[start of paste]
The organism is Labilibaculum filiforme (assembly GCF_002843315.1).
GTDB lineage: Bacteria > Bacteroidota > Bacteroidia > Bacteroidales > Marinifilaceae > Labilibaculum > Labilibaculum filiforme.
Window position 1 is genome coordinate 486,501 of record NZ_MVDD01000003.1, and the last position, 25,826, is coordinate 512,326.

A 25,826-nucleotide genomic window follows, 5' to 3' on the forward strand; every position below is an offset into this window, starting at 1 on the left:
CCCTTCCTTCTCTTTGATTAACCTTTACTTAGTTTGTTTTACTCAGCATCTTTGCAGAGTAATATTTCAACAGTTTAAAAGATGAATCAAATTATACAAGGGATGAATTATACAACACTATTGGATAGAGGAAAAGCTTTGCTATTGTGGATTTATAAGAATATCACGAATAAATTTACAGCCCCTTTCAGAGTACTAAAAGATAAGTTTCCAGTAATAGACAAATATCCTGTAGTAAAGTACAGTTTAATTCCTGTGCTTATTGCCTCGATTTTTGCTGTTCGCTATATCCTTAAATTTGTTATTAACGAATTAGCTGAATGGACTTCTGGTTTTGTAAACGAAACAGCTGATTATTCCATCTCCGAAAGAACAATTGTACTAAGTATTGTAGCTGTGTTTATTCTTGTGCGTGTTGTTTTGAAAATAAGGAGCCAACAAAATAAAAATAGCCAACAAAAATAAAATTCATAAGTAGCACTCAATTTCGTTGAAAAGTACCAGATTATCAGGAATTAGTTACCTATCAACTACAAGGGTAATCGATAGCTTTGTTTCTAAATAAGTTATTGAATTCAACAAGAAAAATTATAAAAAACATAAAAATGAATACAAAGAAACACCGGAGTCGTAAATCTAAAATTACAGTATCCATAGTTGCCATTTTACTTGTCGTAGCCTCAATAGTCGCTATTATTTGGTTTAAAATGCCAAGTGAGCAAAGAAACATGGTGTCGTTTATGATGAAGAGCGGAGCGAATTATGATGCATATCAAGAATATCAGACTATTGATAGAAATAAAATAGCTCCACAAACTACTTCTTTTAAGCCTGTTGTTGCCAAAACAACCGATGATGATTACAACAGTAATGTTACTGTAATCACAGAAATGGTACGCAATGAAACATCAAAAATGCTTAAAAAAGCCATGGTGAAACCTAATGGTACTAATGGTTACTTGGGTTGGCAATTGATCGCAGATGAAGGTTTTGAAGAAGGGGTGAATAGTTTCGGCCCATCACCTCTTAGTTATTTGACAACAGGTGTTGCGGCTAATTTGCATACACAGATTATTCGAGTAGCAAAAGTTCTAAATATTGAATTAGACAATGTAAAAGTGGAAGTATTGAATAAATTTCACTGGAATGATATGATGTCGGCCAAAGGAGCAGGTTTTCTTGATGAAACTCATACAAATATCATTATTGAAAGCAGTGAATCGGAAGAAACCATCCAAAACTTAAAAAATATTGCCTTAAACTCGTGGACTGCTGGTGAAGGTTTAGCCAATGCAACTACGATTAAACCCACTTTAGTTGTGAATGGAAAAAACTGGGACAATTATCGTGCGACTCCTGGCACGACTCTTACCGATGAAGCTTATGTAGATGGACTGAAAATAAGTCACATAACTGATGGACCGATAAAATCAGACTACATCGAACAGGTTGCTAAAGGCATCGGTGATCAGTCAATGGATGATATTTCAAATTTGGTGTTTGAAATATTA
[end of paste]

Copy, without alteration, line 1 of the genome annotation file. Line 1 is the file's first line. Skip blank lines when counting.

The organism is Labilibaculum filiforme (assembly GCF_002843315.1).